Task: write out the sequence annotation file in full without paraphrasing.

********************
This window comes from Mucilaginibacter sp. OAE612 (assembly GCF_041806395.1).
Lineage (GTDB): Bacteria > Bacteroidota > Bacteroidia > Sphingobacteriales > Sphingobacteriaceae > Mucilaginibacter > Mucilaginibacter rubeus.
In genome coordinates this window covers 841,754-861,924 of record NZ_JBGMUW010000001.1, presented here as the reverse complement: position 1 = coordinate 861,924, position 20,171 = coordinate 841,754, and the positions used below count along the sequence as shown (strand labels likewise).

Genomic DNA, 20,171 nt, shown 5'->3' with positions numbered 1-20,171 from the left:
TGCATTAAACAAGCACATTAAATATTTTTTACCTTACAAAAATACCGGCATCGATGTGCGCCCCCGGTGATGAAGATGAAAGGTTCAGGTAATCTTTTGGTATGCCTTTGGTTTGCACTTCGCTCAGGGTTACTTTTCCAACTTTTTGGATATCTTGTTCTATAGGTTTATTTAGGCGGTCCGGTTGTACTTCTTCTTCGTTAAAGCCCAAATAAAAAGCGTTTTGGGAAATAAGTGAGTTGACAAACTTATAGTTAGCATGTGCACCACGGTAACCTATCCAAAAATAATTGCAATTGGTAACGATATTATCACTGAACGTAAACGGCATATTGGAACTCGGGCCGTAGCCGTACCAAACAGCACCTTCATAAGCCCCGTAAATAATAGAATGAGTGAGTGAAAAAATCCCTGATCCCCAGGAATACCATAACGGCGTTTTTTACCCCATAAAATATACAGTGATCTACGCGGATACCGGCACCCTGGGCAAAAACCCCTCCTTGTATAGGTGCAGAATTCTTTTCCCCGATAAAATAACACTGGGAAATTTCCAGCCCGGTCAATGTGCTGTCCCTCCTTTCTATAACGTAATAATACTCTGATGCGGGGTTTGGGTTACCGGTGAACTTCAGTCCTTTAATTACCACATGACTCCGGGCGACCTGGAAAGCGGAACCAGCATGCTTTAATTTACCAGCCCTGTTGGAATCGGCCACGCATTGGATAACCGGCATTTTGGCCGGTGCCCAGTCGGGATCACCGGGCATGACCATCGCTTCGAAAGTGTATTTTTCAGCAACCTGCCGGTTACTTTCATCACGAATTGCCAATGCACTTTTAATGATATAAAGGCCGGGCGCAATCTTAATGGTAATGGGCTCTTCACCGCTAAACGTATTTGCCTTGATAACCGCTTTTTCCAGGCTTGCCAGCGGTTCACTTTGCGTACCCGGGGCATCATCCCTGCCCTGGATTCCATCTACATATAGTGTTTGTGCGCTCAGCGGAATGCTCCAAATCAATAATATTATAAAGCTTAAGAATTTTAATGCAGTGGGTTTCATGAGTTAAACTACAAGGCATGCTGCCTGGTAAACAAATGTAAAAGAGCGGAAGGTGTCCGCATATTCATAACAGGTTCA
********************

This window comes from Mucilaginibacter sp. OAE612 (assembly GCF_041806395.1).
Lineage (GTDB): Bacteria > Bacteroidota > Bacteroidia > Sphingobacteriales > Sphingobacteriaceae > Mucilaginibacter > Mucilaginibacter rubeus.
In genome coordinates this window covers 841,754-861,924 of record NZ_JBGMUW010000001.1, presented here as the reverse complement: position 1 = coordinate 861,924, position 20,171 = coordinate 841,754, and the positions used below count along the sequence as shown (strand labels likewise).

Genomic DNA, 20,171 nt, shown 5'->3' with positions numbered 1-20,171 from the left:
TGCATTAAACAAGCACATTAAATATTTTTTACCTTACAAAAATACCGGCATCGATGTGCGCCCCCGGTGATGAAGATGAAAGGTTCAGGTAATCTTTTGGTATGCCTTTGGTTTGCACTTCGCTCAGGGTTACTTTTCCAACTTTTTGGATATCTTGTTCTATAGGTTTATTTAGGCGGTCCGGTTGTACTTCTTCTTCGTTAAAGCCCAAATAAAAAGCGTTTTGGGAAATAAGTGAGTTGACAAACTTATAGTTAGCATGTGCACCACGGTAACCTATCCAAAAATAATTGCAATTGGTAACGATATTATCACTGAACGTAAACGGCATATTGGAACTCGGGCCGTAGCCGTACCAAACAGCACCTTCATAAGCCCCGTAAATAATAGAATGAGTGAGTGAAAAAATCCCTGATCCCCAGGAATACCATAACGGCGTTTTTTACCCCATAAAATATACAGTGATCTACGCGGATACCGGCACCCTGGGCAAAAACCCCTCCTTGTATAGGTGCAGAATTCTTTTCCCCGATAAAATAACACTGGGAAATTTCCAGCCCGGTCAATGTGCTGTCCCTCCTTTCTATAACGTAATAATACTCTGATGCGGGGTTTGGGTTACCGGTGAACTTCAGTCCTTTAATTACCACATGACTCCGGGCGACCTGGAAAGCGGAACCAGCATGCTTTAATTTACCAGCCCTGTTGGAATCGGCCACGCATTGGATAACCGGCATTTTGGCCGGTGCCCAGTCGGGATCACCGGGCATGACCATCGCTTCGAAAGTGTATTTTTCAGCAACCTGCCGGTTACTTTCATCACGAATTGCCAATGCACTTTTAATGATATAAAGGCCGGGCGCAATCTTAATGGTAATGGGCTCTTCACCGCTAAACGTATTTGCCTTGATAACCGCTTTTTCCAGGCTTGCCAGCGGTTCACTTTGCGTACCCGGGGCATCATCCCTGCCCTGGATTCCATCTACATATAGTGTTTGTGCGCTCAGCGGAATGCTCCAAATCAATAATATTATAAAGCTTAAGAATTTTAATGCAGTGGGTTTCATGAGTTAAACTACAAGGCATGCTGCCTGGTAAACAAATGTAAAAGAGCGGAAGGTGTCCGCATATTCATAACAGGTTCA